The length of time it takes to go from shorter to longer hair depends on whether you're starting from a pixie cut or a bob, and whether you're aiming for ponytail length or Rapunzel locks. It also hinges on the condition of your hair, what kind of nutrition you're consuming, how often you're trimming and how much you're stressing out your tresses along the way. Start from the inside and work your way out to add inches to your hair length in the least amount of time.
Video of the Day
Get Your Vitamins
Beauty begins on the inside, and long, lustrous locks are no exception. A diet balanced in fruits, vegetables, protein and calcium is a good start, but ask your doctor if adding a supplement is in order. Hair can benefit from iron, which helps oxygenate strands, and zinc, which also aids in growth. Biotin and other B-complex vitamins help plump up hair thickness while adding healthy shine. Vitamin D can help keep follicles on a regular growth schedule. Foods and vitamin supplements that feed the hair can also give skin and nails a boost for a complete healthy makeover.
Since new hair growth comes from the scalp, you want to make sure the environment is as hospitable for good growth as possible. Use a clarifying shampoo once a week to help clear the scalp and strands from shampoo and conditioner buildup as well as excess oils. Add a relaxing scalp massage to your hair or facial treatments, or do the invigorating on your own with a swirl of your fingertips. This can be as easy as taking a bit longer in the shower and stimulating the hair follicles while lathering up.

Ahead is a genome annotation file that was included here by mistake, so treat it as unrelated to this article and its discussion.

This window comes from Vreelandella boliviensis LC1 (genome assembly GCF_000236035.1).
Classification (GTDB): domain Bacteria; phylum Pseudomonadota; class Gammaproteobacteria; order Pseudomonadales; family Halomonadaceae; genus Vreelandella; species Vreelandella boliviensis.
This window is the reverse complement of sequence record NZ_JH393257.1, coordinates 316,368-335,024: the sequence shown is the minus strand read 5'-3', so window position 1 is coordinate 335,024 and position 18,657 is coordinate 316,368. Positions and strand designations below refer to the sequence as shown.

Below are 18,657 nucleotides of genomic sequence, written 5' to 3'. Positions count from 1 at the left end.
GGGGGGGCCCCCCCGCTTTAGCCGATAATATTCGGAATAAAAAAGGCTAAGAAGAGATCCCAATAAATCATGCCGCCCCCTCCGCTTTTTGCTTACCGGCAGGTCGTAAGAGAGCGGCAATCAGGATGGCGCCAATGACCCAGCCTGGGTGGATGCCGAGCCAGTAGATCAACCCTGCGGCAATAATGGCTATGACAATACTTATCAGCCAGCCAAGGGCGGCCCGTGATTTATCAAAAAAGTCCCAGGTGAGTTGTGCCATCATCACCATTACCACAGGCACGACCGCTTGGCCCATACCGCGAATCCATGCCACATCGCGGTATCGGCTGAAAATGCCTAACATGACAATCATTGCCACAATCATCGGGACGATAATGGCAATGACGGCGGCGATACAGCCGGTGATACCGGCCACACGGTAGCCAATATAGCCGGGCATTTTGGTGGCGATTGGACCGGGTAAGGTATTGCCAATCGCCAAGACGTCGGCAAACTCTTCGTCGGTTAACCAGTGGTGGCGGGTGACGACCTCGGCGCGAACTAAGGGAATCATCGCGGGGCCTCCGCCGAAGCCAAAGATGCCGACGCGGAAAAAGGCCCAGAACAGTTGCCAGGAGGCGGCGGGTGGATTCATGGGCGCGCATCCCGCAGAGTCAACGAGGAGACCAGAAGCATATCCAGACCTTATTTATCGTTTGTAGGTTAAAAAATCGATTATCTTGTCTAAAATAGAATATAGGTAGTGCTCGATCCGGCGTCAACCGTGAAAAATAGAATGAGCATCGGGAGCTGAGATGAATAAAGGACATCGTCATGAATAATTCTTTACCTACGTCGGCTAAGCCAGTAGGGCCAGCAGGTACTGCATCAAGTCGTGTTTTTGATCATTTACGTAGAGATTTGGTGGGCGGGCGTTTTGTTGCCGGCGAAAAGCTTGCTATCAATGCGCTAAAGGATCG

Keep your tresses saturated with healthy moisture as they grow out to help prevent breakage and improve their overall condition. Try a deep-conditioning mask or hot-oil treatment once a week to nourish locks. Be kind to hair lengths by skipping blowouts, hot curlers and flat irons as often as possible. If you have to use heat, first apply a styling serum that protects from heat damage. Your hair will be growing at the average rate of about a quarter-inch each month, so apply the most moisturizing care to the hair that's been there the longest to nourish healthy ends.
It's often said that frequent trims will help hair grow faster, but the snips on your ends aren't affecting hair at the roots, where growth begins. Keeping split ends under control is critical to a grow-out that looks healthy instead of frazzled, though. Don't hit the scissors too often, but schedule a trim every two to three months as needed to get rid of dry ends while still keeping the length that you've achieved. Keep potential hair damage to a minimum by pulling back locks with a scrunchie or covered ponytails holders instead of rubber elastics. Also use a detangling comb to ease knots out of wet hair, and brush dry hair gently to distribute healthy oils down the strands.